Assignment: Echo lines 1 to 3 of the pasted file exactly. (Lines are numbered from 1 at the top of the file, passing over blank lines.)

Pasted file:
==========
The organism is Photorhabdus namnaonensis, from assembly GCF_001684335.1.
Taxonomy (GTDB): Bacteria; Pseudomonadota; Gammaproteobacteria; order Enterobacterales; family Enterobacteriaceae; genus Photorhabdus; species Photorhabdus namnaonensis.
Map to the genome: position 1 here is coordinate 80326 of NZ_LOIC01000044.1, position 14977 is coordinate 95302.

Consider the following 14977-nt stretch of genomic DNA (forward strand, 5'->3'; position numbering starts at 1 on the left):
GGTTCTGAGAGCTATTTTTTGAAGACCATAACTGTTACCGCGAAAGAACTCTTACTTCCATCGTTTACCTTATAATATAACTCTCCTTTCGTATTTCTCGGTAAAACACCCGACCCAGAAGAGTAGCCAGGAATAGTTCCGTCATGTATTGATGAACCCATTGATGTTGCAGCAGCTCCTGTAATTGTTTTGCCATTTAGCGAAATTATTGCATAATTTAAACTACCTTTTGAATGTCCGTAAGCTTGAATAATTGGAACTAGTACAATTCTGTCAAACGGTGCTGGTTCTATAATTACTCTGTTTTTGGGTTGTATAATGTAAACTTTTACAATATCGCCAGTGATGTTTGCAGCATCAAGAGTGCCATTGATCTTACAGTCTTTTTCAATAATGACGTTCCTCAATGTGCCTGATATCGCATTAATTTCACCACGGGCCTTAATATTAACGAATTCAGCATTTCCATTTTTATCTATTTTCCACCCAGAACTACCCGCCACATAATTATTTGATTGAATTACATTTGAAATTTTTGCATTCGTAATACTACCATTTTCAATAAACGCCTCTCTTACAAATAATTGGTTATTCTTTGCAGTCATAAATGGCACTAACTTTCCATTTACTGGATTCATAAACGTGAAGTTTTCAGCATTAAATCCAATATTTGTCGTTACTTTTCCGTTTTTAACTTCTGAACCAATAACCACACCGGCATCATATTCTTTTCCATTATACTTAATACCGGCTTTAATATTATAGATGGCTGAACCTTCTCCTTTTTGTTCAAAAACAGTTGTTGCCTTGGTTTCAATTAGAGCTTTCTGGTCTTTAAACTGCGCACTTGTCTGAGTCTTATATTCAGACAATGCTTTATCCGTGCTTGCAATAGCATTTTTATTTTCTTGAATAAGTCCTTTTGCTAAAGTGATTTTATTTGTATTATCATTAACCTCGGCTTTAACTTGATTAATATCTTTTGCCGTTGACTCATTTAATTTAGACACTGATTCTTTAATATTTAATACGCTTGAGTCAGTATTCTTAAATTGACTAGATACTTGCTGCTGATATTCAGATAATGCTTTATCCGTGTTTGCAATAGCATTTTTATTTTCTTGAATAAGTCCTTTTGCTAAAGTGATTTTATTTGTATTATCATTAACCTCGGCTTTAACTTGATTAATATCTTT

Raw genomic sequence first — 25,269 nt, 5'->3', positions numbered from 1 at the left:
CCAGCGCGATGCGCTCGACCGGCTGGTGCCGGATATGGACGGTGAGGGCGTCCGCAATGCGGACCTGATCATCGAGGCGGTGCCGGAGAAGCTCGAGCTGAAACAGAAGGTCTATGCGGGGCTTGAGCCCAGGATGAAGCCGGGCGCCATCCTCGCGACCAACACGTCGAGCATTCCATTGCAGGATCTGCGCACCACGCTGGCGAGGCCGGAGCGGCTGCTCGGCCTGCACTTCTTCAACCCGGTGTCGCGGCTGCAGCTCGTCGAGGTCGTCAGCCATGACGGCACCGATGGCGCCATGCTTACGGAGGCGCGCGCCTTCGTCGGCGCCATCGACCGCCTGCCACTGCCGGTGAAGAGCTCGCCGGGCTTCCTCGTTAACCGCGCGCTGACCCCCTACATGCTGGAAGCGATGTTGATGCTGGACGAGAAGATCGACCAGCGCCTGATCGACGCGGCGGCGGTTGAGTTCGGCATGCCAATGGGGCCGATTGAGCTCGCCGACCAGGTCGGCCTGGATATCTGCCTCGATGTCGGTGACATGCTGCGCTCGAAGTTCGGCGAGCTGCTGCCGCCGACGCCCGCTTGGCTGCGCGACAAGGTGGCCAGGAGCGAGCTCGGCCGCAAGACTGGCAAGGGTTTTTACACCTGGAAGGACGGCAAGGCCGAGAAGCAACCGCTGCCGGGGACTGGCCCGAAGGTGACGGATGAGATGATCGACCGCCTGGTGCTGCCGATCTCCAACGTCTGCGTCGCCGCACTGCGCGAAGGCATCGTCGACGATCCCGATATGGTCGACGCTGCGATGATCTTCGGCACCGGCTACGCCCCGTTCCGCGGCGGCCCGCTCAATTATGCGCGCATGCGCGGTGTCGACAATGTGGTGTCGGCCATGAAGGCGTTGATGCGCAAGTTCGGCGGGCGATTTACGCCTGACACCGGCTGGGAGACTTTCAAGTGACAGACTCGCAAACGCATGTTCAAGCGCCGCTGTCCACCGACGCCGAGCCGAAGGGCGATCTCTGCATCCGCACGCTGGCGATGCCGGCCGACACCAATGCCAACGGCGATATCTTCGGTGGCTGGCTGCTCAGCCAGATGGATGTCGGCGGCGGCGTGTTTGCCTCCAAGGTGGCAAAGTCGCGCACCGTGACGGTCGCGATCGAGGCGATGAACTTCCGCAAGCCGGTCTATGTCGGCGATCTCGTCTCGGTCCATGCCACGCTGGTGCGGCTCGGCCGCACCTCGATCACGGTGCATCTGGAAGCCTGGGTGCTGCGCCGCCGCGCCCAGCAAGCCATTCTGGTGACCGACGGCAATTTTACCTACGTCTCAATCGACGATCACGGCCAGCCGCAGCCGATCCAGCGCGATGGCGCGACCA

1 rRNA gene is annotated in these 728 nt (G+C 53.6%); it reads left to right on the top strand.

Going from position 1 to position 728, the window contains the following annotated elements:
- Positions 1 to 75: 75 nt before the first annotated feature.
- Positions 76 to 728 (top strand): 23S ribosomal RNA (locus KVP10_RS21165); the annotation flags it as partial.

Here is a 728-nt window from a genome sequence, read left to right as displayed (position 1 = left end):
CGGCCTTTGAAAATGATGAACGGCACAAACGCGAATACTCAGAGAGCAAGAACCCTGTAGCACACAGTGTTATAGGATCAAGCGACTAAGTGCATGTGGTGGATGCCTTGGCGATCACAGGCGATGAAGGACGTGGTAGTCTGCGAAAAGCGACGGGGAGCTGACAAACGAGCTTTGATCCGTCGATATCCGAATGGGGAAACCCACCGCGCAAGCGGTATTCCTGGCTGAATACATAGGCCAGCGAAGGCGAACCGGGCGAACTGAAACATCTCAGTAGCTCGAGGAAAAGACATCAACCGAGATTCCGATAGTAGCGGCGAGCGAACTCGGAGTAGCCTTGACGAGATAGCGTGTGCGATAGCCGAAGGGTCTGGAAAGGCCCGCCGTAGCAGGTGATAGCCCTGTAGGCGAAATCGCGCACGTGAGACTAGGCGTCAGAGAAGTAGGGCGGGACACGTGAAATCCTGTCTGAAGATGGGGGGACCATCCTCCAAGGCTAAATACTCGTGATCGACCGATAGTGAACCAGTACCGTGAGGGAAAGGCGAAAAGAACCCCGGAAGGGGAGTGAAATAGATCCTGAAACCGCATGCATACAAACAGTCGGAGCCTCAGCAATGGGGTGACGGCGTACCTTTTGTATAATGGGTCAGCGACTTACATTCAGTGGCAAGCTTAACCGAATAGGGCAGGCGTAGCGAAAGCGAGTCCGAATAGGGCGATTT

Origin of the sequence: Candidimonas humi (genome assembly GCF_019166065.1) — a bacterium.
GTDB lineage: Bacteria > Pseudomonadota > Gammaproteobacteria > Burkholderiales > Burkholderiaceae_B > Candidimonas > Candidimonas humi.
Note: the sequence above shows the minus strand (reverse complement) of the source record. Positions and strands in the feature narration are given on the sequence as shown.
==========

The organism is Photorhabdus namnaonensis, from assembly GCF_001684335.1.
Taxonomy (GTDB): Bacteria; Pseudomonadota; Gammaproteobacteria; order Enterobacterales; family Enterobacteriaceae; genus Photorhabdus; species Photorhabdus namnaonensis.
Map to the genome: position 1 here is coordinate 80326 of NZ_LOIC01000044.1, position 14977 is coordinate 95302.